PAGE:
In the 20 years I've spent in this business I've weathered many storms. It's been far from easy sailing. It required a great deal of work, struggle, determination, competence, faith, and above all unselfishness. Some people think we have class distinction in the place. They wonder why some people get better seats in the theatre than others. They wonder why some men get spaces in the parking lot and others don't. I have always felt, and always will feel that the men that contribute most to the organization should, out of respect alone, enjoy some privileges. My first recommendation to the lot of you is this; put your own house in order, you can't accomplish a damn thing by sitting around and waiting to be told everything. If you're not progressing as you should, instead of grumbling and growling, do something about it.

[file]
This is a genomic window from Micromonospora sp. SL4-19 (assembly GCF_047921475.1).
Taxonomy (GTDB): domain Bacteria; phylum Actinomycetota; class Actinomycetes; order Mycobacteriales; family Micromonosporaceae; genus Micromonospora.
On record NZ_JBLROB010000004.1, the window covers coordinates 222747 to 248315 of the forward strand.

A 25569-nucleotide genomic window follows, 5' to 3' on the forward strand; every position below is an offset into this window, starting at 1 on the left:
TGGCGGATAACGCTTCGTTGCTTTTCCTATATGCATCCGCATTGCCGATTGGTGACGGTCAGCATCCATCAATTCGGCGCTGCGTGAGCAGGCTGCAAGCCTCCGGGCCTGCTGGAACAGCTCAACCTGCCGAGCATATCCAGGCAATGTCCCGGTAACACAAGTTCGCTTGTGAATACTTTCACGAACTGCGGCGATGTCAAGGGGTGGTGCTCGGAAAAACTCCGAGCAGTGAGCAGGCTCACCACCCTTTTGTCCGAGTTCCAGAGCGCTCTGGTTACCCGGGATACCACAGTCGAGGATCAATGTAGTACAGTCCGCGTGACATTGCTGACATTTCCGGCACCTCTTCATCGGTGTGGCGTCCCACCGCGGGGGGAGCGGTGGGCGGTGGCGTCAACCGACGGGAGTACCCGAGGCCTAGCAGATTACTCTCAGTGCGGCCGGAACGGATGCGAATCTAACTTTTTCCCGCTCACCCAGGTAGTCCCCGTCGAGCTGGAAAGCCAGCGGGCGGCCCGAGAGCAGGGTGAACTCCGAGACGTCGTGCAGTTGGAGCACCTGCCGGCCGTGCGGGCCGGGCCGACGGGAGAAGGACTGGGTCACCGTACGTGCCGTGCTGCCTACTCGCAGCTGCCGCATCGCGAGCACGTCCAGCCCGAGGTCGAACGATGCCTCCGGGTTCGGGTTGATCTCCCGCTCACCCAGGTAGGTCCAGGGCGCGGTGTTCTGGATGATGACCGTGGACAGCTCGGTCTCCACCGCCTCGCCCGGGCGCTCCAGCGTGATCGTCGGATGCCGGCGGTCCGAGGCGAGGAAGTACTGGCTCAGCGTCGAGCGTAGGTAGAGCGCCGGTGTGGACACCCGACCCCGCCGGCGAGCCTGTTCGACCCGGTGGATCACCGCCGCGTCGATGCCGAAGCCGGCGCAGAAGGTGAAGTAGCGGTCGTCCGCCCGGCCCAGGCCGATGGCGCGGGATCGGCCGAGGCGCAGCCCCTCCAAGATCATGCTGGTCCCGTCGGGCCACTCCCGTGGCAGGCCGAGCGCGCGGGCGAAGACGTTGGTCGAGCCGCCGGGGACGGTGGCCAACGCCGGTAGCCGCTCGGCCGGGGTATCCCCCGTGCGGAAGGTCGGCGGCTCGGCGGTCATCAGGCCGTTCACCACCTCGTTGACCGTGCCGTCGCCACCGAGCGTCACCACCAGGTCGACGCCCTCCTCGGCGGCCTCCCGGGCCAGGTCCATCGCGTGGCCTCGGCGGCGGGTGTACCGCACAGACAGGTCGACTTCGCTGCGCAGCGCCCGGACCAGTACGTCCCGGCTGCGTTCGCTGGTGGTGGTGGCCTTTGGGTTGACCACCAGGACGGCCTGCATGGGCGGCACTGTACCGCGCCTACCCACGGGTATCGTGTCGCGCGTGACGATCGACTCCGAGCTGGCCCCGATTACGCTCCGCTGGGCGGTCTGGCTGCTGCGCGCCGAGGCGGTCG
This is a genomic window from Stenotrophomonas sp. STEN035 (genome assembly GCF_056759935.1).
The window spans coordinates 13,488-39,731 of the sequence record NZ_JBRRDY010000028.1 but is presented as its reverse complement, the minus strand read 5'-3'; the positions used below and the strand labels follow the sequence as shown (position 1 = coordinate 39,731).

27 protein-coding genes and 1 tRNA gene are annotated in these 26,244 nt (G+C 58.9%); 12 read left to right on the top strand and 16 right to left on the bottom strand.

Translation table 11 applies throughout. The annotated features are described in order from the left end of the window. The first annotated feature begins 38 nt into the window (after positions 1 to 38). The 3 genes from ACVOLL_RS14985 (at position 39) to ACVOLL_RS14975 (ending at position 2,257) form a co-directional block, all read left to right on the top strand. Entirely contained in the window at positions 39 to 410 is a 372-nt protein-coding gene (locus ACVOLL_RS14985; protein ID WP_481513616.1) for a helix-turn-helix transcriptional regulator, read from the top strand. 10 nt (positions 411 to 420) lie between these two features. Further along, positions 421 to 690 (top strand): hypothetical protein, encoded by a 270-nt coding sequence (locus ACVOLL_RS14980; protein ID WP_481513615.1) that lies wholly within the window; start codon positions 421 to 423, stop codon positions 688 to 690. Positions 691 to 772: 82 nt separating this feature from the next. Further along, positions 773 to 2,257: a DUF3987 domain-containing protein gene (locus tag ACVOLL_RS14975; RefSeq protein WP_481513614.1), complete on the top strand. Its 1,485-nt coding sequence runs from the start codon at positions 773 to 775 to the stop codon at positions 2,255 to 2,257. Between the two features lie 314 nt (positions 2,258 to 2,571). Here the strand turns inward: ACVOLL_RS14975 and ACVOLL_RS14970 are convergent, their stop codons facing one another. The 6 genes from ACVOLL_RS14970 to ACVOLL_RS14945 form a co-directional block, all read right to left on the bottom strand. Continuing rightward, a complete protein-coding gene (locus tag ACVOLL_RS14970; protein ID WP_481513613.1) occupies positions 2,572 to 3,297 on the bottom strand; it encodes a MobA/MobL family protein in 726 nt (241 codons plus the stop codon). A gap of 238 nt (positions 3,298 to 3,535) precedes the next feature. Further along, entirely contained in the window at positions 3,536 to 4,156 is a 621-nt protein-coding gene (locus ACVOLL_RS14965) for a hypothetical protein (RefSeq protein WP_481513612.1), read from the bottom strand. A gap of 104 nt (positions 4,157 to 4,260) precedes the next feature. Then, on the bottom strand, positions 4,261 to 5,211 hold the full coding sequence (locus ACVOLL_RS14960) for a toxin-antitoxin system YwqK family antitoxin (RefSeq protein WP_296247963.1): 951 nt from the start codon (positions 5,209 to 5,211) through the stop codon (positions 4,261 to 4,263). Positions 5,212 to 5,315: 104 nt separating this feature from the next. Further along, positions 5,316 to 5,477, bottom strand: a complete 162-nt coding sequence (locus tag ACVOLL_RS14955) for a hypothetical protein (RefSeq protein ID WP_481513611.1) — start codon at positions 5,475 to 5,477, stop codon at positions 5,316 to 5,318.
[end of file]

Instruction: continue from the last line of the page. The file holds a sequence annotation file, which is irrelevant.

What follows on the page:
Much of the staff left the theatre infuriated and recruited even more employees to join the Screen Cartoonist's Guild. Meanwhile, tensions between Disney and Art Babbitt were reaching a peak when Babbitt became one of the union leaders which Walt saw as a personal betrayal. "I don't care if you keep your god-damn nose glued to the board all day, or how much work you turn out..." he told Babbitt in the hallway one day, "if you don't stop organizing my employees, I'm going to throw you right the hell out of the front gate."
In May 1941, Disney sent a letter of termination to Babbitt citing his cause "union activities." This was the final spark that started the strike. The next day on May 29, 1941, more than 200 members of the studio staff had walked out on strike.